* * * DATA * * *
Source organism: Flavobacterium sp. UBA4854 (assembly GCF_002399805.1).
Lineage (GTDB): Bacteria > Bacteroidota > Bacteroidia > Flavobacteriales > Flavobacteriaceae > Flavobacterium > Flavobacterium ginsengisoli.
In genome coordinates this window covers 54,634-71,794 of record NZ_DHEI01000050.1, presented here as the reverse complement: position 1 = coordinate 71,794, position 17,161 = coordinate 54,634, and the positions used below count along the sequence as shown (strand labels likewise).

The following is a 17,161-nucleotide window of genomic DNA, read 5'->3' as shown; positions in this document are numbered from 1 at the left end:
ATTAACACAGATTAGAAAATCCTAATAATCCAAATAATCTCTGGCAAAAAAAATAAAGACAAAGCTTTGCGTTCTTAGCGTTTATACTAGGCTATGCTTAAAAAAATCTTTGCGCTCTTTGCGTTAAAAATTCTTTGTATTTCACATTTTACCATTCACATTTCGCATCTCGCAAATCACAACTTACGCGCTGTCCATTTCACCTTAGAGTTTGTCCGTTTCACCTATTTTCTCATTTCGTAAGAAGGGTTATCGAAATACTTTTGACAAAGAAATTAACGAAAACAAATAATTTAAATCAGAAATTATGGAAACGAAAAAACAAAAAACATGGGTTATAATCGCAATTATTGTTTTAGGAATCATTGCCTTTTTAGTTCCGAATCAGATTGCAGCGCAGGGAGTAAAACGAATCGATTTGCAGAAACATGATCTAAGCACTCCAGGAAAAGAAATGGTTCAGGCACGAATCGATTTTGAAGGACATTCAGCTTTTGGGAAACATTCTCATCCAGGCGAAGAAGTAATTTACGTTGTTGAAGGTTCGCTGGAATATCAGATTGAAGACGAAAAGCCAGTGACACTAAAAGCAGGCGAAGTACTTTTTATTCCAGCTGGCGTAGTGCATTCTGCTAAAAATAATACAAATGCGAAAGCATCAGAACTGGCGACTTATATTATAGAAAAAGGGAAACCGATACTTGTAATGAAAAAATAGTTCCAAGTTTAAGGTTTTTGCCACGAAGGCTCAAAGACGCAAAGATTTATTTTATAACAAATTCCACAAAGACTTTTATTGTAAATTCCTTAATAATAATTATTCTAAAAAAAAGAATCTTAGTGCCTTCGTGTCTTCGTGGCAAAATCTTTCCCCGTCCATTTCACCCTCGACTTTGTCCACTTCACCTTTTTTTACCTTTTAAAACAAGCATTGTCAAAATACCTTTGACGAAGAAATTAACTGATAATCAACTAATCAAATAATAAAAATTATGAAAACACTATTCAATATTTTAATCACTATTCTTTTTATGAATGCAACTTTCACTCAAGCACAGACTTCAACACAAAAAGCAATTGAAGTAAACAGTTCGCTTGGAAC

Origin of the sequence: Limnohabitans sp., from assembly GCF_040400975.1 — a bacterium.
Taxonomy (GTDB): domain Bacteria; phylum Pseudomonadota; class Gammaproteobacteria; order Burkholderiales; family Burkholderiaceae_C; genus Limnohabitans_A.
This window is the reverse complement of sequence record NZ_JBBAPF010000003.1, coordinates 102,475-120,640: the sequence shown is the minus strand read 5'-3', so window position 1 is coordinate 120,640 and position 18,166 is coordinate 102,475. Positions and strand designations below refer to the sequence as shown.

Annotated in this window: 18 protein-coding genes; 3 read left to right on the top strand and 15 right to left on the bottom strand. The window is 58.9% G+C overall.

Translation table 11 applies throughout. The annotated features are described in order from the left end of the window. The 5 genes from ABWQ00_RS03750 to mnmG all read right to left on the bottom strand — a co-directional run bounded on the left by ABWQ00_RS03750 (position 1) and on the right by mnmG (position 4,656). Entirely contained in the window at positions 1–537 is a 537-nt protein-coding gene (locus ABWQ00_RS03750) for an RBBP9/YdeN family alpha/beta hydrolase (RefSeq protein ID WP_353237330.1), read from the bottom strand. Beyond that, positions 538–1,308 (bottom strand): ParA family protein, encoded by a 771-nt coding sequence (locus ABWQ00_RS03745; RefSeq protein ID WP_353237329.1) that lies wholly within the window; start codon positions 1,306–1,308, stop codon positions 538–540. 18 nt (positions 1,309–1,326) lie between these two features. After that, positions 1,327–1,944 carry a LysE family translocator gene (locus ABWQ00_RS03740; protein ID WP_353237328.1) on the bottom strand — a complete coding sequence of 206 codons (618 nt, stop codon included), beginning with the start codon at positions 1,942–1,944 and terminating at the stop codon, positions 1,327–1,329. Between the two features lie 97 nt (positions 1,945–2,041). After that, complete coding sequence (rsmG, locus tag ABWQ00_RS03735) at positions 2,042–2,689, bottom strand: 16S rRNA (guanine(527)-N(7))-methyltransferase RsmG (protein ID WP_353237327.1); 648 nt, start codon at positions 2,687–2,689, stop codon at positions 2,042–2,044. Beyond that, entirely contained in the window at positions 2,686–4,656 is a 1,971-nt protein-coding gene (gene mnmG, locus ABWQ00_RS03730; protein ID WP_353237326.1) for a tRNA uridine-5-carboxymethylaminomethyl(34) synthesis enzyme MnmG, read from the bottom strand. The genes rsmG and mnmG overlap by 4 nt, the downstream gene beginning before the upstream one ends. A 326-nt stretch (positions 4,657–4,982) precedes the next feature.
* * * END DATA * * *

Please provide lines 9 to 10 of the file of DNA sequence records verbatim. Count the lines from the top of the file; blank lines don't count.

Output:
Annotated in this window: 18 protein-coding genes; 3 read left to right on the top strand and 15 right to left on the bottom strand. The window is 58.9% G+C overall.

Translation table 11 applies throughout. The annotated features are described in order from the left end of the window. The 5 genes from ABWQ00_RS03750 to mnmG all read right to left on the bottom strand — a co-directional run bounded on the left by ABWQ00_RS03750 (position 1) and on the right by mnmG (position 4,656). Entirely contained in the window at positions 1–537 is a 537-nt protein-coding gene (locus ABWQ00_RS03750) for an RBBP9/YdeN family alpha/beta hydrolase (RefSeq protein ID WP_353237330.1), read from the bottom strand. Beyond that, positions 538–1,308 (bottom strand): ParA family protein, encoded by a 771-nt coding sequence (locus ABWQ00_RS03745; RefSeq protein ID WP_353237329.1) that lies wholly within the window; start codon positions 1,306–1,308, stop codon positions 538–540. 18 nt (positions 1,309–1,326) lie between these two features. After that, positions 1,327–1,944 carry a LysE family translocator gene (locus ABWQ00_RS03740; protein ID WP_353237328.1) on the bottom strand — a complete coding sequence of 206 codons (618 nt, stop codon included), beginning with the start codon at positions 1,942–1,944 and terminating at the stop codon, positions 1,327–1,329. Between the two features lie 97 nt (positions 1,945–2,041). After that, complete coding sequence (rsmG, locus tag ABWQ00_RS03735) at positions 2,042–2,689, bottom strand: 16S rRNA (guanine(527)-N(7))-methyltransferase RsmG (protein ID WP_353237327.1); 648 nt, start codon at positions 2,687–2,689, stop codon at positions 2,042–2,044. Beyond that, entirely contained in the window at positions 2,686–4,656 is a 1,971-nt protein-coding gene (gene mnmG, locus ABWQ00_RS03730; protein ID WP_353237326.1) for a tRNA uridine-5-carboxymethylaminomethyl(34) synthesis enzyme MnmG, read from the bottom strand. The genes rsmG and mnmG overlap by 4 nt, the downstream gene beginning before the upstream one ends. A 326-nt stretch (positions 4,657–4,982) precedes the next feature.